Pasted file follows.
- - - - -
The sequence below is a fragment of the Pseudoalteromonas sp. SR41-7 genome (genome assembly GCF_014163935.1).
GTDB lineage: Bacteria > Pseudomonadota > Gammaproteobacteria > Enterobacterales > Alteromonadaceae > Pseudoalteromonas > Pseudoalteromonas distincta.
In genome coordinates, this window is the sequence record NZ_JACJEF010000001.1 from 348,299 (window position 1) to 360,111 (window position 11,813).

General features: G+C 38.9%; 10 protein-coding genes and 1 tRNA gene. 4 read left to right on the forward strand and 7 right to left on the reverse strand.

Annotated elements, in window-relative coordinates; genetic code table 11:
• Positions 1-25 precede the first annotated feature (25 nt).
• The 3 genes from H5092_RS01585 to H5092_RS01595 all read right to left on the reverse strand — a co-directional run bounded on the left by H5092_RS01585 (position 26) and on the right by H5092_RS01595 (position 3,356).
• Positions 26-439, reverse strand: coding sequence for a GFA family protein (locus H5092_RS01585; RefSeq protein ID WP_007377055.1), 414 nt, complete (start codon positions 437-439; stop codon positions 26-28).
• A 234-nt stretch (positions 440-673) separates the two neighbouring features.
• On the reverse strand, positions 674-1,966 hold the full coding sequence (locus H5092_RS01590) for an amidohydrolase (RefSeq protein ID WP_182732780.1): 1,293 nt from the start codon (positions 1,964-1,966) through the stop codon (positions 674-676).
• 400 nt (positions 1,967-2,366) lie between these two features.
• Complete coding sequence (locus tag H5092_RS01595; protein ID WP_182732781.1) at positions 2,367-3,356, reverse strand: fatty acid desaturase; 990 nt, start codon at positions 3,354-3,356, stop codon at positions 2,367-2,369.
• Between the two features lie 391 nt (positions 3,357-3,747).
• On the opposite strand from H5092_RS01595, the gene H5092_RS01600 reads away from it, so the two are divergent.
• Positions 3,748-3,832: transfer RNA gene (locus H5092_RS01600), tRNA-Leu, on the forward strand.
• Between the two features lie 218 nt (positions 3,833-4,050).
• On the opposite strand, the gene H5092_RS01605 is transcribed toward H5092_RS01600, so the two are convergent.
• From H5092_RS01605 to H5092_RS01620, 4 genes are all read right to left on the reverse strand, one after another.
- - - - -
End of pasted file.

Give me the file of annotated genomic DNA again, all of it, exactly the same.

The sequence below is a fragment of the Pseudoalteromonas sp. SR41-7 genome (genome assembly GCF_014163935.1).
GTDB lineage: Bacteria > Pseudomonadota > Gammaproteobacteria > Enterobacterales > Alteromonadaceae > Pseudoalteromonas > Pseudoalteromonas distincta.
In genome coordinates, this window is the sequence record NZ_JACJEF010000001.1 from 348,299 (window position 1) to 360,111 (window position 11,813).

General features: G+C 38.9%; 10 protein-coding genes and 1 tRNA gene. 4 read left to right on the forward strand and 7 right to left on the reverse strand.

Annotated elements, in window-relative coordinates; genetic code table 11:
• Positions 1-25 precede the first annotated feature (25 nt).
• The 3 genes from H5092_RS01585 to H5092_RS01595 all read right to left on the reverse strand — a co-directional run bounded on the left by H5092_RS01585 (position 26) and on the right by H5092_RS01595 (position 3,356).
• Positions 26-439, reverse strand: coding sequence for a GFA family protein (locus H5092_RS01585; RefSeq protein ID WP_007377055.1), 414 nt, complete (start codon positions 437-439; stop codon positions 26-28).
• A 234-nt stretch (positions 440-673) separates the two neighbouring features.
• On the reverse strand, positions 674-1,966 hold the full coding sequence (locus H5092_RS01590) for an amidohydrolase (RefSeq protein ID WP_182732780.1): 1,293 nt from the start codon (positions 1,964-1,966) through the stop codon (positions 674-676).
• 400 nt (positions 1,967-2,366) lie between these two features.
• Complete coding sequence (locus tag H5092_RS01595; protein ID WP_182732781.1) at positions 2,367-3,356, reverse strand: fatty acid desaturase; 990 nt, start codon at positions 3,354-3,356, stop codon at positions 2,367-2,369.
• Between the two features lie 391 nt (positions 3,357-3,747).
• On the opposite strand from H5092_RS01595, the gene H5092_RS01600 reads away from it, so the two are divergent.
• Positions 3,748-3,832: transfer RNA gene (locus H5092_RS01600), tRNA-Leu, on the forward strand.
• Between the two features lie 218 nt (positions 3,833-4,050).
• On the opposite strand, the gene H5092_RS01605 is transcribed toward H5092_RS01600, so the two are convergent.
• From H5092_RS01605 to H5092_RS01620, 4 genes are all read right to left on the reverse strand, one after another.